Relative Imports, why the hell is it so hard?
mkhitrov at gmail.com
Tue Mar 24 12:57:06 CET 2009
On Tue, Mar 24, 2009 at 5:05 AM, CinnamonDonkey
<CinnamonDonkey at googlemail.com> wrote:
> Thanx Max - your explanation sorted it :-), and a big thank you to
> everyone else also!
> >From the various posts, Python considers any directory containing the
> __init__.py file to be a package. The top level package is the highest
> directory (closest to root) with a __init__.py file.
> Inter-package communication is not allowed unless the packages
> themselves are contained by a parent package.
> How does this relate to the site-packages folder? Is it a top level
> package for all installed packages?
> Let's say I have installed the "Trac" system which uses "Genshi", they
> are both packages. They are also both installed at the same level and
> I know "Trac" uses "Genshi" to work. \Python25\Lib\site-packages does
> not contain a __init__.py file so it is not a package (i.e. not a
> parent package to "Trac" and "Genshi") :0.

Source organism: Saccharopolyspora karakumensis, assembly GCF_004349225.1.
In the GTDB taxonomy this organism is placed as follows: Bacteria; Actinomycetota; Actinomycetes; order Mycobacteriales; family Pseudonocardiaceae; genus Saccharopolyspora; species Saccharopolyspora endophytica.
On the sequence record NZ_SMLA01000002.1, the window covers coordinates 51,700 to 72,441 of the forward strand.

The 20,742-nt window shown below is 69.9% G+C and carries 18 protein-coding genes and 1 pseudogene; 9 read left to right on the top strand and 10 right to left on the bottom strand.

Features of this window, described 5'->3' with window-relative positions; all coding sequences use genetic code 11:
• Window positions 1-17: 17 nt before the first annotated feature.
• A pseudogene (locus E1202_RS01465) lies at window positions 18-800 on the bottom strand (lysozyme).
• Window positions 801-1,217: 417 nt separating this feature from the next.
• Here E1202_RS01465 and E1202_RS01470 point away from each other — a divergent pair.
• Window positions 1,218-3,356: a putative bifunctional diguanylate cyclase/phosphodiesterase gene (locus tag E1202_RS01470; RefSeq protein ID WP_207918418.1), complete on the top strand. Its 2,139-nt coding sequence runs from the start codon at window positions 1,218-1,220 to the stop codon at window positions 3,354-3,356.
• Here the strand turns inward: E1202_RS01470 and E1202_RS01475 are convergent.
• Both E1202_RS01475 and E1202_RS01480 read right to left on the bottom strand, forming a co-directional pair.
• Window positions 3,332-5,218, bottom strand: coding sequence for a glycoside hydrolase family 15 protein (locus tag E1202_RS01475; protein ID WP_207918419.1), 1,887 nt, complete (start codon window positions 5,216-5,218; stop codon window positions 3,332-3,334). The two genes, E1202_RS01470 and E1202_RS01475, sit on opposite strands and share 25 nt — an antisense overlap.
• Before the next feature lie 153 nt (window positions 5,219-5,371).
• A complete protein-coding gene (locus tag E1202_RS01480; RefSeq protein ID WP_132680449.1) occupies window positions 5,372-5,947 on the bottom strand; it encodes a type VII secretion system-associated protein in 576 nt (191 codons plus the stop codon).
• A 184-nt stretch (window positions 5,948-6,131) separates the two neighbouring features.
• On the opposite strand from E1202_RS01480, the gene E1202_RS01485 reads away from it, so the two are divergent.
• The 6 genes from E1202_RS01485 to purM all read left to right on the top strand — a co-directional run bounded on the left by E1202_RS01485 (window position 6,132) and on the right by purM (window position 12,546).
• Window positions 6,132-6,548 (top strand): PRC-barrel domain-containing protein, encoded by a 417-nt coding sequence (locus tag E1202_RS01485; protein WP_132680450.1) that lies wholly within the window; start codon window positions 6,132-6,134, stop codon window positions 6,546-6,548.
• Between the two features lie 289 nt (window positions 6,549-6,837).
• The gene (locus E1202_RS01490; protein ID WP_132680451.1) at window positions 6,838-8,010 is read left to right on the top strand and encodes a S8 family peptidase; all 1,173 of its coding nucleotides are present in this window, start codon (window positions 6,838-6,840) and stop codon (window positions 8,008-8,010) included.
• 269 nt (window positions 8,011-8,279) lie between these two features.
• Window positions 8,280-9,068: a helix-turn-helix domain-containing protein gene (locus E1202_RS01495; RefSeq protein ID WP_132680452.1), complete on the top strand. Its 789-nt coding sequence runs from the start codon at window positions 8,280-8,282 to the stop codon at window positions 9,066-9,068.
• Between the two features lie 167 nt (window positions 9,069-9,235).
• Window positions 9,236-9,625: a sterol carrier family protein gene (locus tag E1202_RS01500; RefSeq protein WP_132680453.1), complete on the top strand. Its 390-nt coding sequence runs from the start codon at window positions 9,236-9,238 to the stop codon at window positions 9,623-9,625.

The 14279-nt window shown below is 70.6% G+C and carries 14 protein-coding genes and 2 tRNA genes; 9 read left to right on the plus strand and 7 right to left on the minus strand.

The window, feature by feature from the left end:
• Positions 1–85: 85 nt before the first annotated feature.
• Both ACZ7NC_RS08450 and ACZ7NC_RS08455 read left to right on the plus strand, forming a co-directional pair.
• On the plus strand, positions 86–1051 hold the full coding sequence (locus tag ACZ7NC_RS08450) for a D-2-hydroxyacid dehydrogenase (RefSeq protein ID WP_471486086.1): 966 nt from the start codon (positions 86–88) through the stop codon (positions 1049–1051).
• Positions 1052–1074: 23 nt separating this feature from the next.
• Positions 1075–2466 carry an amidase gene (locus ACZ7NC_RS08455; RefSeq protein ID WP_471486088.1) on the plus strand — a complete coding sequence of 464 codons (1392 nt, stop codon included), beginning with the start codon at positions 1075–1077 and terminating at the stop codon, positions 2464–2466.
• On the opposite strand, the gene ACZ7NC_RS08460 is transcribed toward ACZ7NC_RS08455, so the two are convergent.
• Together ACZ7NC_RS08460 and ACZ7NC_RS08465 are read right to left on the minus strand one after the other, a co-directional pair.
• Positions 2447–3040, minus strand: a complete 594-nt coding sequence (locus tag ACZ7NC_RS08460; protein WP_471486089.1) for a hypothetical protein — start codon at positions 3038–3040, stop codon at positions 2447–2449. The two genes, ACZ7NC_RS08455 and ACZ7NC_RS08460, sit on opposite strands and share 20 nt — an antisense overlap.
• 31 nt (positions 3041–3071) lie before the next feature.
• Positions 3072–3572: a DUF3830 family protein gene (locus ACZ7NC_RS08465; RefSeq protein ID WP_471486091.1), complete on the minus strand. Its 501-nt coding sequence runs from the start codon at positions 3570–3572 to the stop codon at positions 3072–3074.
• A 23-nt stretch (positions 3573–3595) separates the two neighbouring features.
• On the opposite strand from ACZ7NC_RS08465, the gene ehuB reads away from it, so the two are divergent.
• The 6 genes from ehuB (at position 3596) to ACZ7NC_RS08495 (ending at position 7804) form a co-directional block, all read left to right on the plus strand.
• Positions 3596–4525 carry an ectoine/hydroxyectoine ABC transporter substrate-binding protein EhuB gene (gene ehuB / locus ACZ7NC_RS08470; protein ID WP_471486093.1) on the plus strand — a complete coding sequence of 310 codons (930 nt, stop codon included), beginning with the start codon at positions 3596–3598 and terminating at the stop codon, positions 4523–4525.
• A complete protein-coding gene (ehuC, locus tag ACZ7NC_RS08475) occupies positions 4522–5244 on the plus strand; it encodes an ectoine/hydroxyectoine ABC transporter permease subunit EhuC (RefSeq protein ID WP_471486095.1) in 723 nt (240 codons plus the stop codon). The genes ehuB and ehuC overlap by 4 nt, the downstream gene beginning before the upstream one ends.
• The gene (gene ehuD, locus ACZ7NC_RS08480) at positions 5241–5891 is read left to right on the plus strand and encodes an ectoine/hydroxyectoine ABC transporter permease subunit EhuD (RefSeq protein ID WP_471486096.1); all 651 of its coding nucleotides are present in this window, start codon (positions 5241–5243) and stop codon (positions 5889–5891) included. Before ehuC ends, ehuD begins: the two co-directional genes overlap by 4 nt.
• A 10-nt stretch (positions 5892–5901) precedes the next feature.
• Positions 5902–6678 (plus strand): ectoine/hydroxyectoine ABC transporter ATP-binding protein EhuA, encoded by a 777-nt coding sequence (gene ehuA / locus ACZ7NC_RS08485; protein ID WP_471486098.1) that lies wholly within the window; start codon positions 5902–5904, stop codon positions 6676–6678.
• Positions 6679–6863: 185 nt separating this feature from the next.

Trac does not use relative imports to access genshi. When relative
imports are not used, python goes through sys.path list to find
modules (with a small exception made when absolute_imports are not
enabled, but that should be default in 2.7). The site-packages
directory is added to sys.path, so when trac executes something like
"from genshi import some_module", python will look in site-packages,
among other directories, for a directory called "genshi" that contains
an __init__.py file.
When you execute a script, the directory of that script is
automatically added to sys.path, so with your example you could have
used absolute imports between subpack1 and subpack2, with the \App
directory performing the same function as site-packages (Gabriel's
suggestion). This is for your original version of the code when
main.py was under App.
Once you moved main.py outside of \App, running "import sybpack2"
would no longer work. You can, however, append directories to
sys.path, so by doing the following in main.py you could again allow
non-relative imports between subpack1 and subpack2:
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